By allowing ads to appear on this site, you support the local businesses who, in turn, support great journalism.
Lathrop faces possibility of budget red ink without utility rate increases
Placeholder Image

LATHROP — The Lathrop Council Tuesday night delayed voting on the proposed five-year sewer and water rates, at least, for now.

After a roughly two-hour discussion, the council unanimously agreed to continue the public hearing to the second regular council meeting in February to give staff time to come up with answers to the questions and concerns brought up by the council members and the citizens who voiced their objections to the suggested increases in their monthly bills. Under the proposal, residents could see their monthly utility bills double in five years.

Postponing the vote, however, will not solve the difficult fiscal dilemma the city is currently facing. If the proposed rate increases are not put in place, the city would likely see its general fund go in the red. The city is already currently using some of its general fund to keep water and wastewater costs down for its citizens.

But residents, like former councilman Steve Dresser and Craig Weiss who voiced their objections to the proposed rate hikes, said they were concerned about the impacts these higher monthly rates would have on Lathropians who are already having a hard time making ends meet in these difficult economic times, especially those who are on fixed incomes or families who have lost their homes in the foreclosure mess that has hit the city particularly hard.

The council members agreed. Council member Christopher Mateo, for one, pointed out that the proposed boosts in monthly utility bills show a 100 percent increase in five years. And while that will be happening, “none of you will double your paychecks in five years,” he said.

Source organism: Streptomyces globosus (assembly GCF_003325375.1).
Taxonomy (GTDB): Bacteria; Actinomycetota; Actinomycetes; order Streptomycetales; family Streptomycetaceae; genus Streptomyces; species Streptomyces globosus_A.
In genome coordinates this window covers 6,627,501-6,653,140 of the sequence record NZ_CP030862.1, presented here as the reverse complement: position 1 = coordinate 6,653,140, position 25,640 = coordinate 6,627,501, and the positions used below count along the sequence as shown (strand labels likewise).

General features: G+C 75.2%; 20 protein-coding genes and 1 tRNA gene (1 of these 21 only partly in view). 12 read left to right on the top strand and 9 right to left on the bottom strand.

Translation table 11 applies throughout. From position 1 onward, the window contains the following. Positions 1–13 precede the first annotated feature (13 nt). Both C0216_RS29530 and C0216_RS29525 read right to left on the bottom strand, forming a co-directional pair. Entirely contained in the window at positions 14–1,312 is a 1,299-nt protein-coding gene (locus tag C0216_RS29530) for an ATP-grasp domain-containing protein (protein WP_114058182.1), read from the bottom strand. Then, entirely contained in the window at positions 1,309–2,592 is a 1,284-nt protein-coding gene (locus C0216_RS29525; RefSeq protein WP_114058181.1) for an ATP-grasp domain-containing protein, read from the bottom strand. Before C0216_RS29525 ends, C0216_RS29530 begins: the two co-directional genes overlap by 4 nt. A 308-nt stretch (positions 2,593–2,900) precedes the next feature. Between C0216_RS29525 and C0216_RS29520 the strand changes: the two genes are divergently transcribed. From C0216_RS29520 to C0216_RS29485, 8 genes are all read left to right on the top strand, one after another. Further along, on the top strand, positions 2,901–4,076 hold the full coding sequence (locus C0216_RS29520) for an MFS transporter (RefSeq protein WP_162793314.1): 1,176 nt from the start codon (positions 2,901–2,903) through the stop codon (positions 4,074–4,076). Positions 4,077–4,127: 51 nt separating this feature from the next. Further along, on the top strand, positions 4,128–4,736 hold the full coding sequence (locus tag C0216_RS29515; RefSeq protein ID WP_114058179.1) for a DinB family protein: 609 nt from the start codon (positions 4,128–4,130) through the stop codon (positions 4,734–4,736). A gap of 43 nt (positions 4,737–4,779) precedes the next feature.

“I’m really torn between (voting) for and against” the fee increases, he added, echoing the general feeling among the council members.

The other side of the coin, though, is the real specter of draining the city’s general fund if it continues to subsidize the rate increases. For the 2009 fiscal year alone, the proposed subsidy stands at $1 million or a total of $14,600,000 in five years. Spread out, the suggested subsidies are: $1,950,000 in 2010; $1,550,000 in 2011; $4,750,000 in 2012; and $5,350,000 in 2013.

Finance Director Terri Vigna said that the general fund as of the end of Aug. 2009 was $8.2 million, but that was the estimate when the budget was adopted in June 2008.

“That was the optimistic view then,” she said.

With interest rates down and with the downward economic spiral that happened since June, the estimated $8.2 million general fund is now down to just about $7.3 million, Vigna said.

But Dresser argued, “money in the general fund comes from sales tax, and sales tax comes from the taxpayers already.”

All that the taxpayers are saying, he said, is for the council to simply look at the hike proposals and “maybe use some of that (sales tax) money to soften the blow” of the rate increases on the residents’ pocketbooks.

In response to council’s query about any existing programs that could soften the financial blow to the residents, Vigna explained that the city has a payment assistance plan which piggybacks on a program already offered by PG&E. That program gives as much as 20 percent discount in water bills to those who qualify, and that could be renewed every year, she said.

The council members unanimously agreed to continue the public hearing and discussion to Feb. 17 and, at the same time, gave instructions to staff to further explore other ways to lower the rate increases for the residents.

Sewer rates have to be increased to cover costs connected with state- and federal-mandated requirements such as plant upgrades. The latest upgrades, for example, at the Manteca wastewater treatment plant where Lathrop historically has a 14.7 percent stake in treatment capacity, cost Lathrop sewer customers $4.3 million.

Increases in water rates are needed to cover expenses also connected to mandated requirements such as reducing arsenic contents in well-water supplies which requires construction of expensive treatment plants.

For the government to come up with these expensive requirements is “unfair; it disgusts me. If it were up to me, don’t build the treatment plants,” said Mayor Kristy Sayles.

“It’s a difficult decision. But in light of the $14 million subsidy in five years, I don’t know that we have a choice,” she said.

Without the necessary increases in water and sewer bills, she said, the city faces the “potential of bankrupting the general fund.

“We have the fiduciary duty to make sure that doesn’t happen,” Sayles said.